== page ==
Stretching the Elastic Stack to Fit the (Very Large and Complicated) Human Genome

The Human Genome Project was supposed to cure all the diseases. At least, that's what the general public thought back in 2001 when the results of the project were first shared. But scientists suspected all along that uncovering the root of all human disease would be a bit more complicated — and they were right. The data could be collected, but making use of it was going to take years of grueling and tedious work.

Daniel Myung and Bhasker Bokuri are two scientific computing experts at Merck Pharmaceuticals who presented at Elastic{ON} on March 9, 2017 about how their innovative approach to managing genomic data with the Elastic Stack opens new vantages for geneticists. Using the Elastic Stack, scientists can see their data in new ways that uncover safer, more effective treatments for diseases like cancer, Alzheimer’s, and diabetes.

“The pharmaceutical industry still has a pretty low batting average,” said Myung. “There’s all this work and all this effort. It’s pretty expensive and there’s still this low hit rate of [a product idea] actually being safe and effective.” They want to use genetic data to better predict in the discovery phase how a drug will affect the body long before expensive trials. The goal is to speed the production of effective treatments and make drugs cheaper for all.

They want to use genetic data to better predict in the discovery phase how a drug will affect the body long before expensive trials.

As sequencing costs have fallen from tens of millions of dollars to around $1,000 to sequence a whole genome, thousands of studies have been pouring in from academia, public sources, and consortium efforts among multiple pharmaceutical companies. The consortium efforts are the source of most of the de-identified, aggregate data in Merck's database. The problem Myung and Bokuri face is that the data is unwieldy. There is so much of it, it’s in multiple formats from diverse sources, and the methods that have produced this 13 years-and-counting’s worth of data change every few years. Previous methods of handling this data, as Myung and Bokuri described, were tedious, manual, and required a significant amount of expert integration. It could take two days to add a single field.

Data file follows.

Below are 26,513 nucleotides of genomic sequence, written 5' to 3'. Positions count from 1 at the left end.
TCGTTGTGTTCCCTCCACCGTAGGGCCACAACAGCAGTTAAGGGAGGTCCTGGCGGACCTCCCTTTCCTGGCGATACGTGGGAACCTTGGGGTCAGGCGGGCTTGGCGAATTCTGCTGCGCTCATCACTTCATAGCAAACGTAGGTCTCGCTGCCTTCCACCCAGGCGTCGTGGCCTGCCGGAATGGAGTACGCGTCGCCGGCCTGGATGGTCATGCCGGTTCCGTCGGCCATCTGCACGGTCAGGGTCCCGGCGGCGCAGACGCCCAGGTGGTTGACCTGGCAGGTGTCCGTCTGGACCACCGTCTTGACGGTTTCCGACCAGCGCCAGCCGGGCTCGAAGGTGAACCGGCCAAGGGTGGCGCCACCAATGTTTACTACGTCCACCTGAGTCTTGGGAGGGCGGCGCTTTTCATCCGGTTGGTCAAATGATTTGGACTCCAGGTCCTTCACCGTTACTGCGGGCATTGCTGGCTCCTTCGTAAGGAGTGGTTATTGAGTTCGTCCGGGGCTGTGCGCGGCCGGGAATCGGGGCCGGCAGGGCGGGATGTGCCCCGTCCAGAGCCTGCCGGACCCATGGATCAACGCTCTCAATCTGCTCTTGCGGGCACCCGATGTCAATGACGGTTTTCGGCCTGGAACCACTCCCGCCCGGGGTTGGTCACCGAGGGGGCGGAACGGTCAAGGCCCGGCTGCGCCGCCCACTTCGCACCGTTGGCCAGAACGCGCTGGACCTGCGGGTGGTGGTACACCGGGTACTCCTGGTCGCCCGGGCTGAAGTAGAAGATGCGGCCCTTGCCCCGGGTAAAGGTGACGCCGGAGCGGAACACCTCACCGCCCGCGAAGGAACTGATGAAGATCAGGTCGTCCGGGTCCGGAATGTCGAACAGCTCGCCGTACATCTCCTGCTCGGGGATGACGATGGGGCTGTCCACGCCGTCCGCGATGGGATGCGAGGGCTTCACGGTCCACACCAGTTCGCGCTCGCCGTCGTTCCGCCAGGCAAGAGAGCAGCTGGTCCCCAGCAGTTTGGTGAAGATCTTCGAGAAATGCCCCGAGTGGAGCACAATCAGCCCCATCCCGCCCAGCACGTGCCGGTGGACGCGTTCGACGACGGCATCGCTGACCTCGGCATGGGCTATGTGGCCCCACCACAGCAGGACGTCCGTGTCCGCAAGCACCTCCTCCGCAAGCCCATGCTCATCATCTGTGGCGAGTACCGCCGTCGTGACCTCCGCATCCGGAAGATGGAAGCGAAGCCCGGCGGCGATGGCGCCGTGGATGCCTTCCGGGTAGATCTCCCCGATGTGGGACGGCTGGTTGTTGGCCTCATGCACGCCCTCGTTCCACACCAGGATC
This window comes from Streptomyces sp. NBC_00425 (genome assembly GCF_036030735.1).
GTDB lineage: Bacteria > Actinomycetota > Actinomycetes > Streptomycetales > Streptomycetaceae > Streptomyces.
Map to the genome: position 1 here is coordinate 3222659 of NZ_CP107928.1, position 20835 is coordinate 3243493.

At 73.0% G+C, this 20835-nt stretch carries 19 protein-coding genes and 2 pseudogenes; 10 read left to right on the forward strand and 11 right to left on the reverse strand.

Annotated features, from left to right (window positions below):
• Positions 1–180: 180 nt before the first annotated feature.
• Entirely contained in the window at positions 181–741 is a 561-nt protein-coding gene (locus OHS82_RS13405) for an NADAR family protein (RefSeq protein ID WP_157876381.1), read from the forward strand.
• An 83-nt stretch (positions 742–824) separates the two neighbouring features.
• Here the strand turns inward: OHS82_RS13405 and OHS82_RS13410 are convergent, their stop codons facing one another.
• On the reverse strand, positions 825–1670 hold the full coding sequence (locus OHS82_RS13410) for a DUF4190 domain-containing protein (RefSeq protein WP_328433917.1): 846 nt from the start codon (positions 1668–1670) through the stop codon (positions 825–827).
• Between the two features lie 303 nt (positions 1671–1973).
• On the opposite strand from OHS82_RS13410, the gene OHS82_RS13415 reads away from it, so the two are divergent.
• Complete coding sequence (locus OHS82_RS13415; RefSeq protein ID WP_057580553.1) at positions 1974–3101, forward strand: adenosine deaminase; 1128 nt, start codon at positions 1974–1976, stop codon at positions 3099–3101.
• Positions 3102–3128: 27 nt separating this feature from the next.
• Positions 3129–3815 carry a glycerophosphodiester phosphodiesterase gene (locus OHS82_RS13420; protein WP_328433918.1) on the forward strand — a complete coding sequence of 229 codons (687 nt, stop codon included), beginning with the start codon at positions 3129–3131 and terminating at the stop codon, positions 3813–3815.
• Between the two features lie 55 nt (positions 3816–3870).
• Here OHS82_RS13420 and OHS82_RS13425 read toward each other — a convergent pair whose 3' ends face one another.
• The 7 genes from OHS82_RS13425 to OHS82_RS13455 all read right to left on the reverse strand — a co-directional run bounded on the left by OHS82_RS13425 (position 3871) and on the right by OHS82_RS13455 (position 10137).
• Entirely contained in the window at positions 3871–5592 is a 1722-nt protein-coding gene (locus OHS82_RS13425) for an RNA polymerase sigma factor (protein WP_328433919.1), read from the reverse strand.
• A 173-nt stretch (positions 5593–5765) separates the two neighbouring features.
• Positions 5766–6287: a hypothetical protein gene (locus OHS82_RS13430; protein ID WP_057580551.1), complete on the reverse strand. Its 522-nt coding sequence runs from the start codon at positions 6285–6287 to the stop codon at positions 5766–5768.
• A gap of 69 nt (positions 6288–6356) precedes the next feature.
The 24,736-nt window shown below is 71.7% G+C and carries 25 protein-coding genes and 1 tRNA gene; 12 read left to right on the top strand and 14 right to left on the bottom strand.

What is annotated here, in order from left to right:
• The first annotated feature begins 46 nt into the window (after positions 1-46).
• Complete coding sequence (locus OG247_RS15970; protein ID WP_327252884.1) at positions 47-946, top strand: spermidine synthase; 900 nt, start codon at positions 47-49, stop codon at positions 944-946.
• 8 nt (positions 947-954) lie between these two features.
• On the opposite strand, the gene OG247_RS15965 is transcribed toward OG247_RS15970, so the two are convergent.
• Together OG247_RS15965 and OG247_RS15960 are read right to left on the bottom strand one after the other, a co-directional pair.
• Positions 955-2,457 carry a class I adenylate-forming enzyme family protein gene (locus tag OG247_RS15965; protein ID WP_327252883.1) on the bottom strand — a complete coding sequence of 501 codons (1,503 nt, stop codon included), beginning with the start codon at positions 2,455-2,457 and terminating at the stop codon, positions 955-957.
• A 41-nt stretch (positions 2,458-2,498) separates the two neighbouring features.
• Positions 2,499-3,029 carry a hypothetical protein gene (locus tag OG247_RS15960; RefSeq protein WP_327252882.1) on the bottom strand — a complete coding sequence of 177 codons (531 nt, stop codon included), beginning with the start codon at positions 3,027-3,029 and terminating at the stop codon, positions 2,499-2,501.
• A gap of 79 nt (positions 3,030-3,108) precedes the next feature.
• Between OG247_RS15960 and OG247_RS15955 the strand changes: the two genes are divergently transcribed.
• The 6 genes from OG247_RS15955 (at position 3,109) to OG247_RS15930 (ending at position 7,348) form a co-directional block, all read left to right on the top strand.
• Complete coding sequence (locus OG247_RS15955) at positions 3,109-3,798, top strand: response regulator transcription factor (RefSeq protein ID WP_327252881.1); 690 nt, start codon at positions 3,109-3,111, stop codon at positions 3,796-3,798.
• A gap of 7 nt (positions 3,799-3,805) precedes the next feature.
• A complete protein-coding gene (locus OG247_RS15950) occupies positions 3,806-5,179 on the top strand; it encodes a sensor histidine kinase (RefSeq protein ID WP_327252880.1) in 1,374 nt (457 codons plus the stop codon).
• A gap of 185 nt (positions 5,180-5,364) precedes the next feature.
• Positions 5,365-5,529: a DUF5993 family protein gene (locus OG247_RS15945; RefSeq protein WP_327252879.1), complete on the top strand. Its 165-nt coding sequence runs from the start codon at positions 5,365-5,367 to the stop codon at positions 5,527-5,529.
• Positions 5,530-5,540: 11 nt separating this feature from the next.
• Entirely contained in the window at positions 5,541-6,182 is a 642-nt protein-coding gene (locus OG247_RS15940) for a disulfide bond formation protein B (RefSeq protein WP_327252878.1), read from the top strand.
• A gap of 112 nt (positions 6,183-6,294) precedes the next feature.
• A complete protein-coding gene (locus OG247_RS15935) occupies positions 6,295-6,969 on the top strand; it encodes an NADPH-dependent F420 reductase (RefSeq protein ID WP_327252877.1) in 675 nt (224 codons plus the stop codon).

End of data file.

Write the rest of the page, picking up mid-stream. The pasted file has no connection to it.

Myung and Bokuri have used Elastic products to make a pipeline that ingests and harmonizes the diverse data into a rapidly searchable database and creates a universal coordinate system for genetic variants. The size and the weird shape of their data fit well into Elastic.

The size and the weird shape of their data fit well into Elastic.

They approach it like a weather map, but instead of using location, temperature, humidity, pressure, and wind speed data to make weather predictions, they use genetic variant locations, epigenetic effects, phenotype expression, GWAS, and eQTL data to help researchers predict the efficacy of a drug. It’s not perfect, just like weather forecasts aren’t perfect, but it presents search results in hours that used to take weeks. And it helps researchers find better places to aim their questions and hopefully raise that pharmaceutical batting average.

Interestingly, this method works in retrospect. Myung displayed a graph from the genetic database of the gene targeted by the successful cholesterol drug Lipitor — a known pharmaceutical home run.The graph displayed some interesting effects. If geneticists had run a search on this gene using the new Elastic database, they would have seen these effects and recommended this gene as a target for new medications.

The database is promising, but it’s not done yet. “This is a start,” said Myung. “We’ve put something in a database and you can search things now.” Myung and Bokuri are still looking for ways to support the geneticists who make those data-driven decisions. In the future they hope to apply machine learning or statistics to the data.

If you’re interested in their approach to working with complex and important data, dive in and check out their Elastic{ON} presentation and slide deck.


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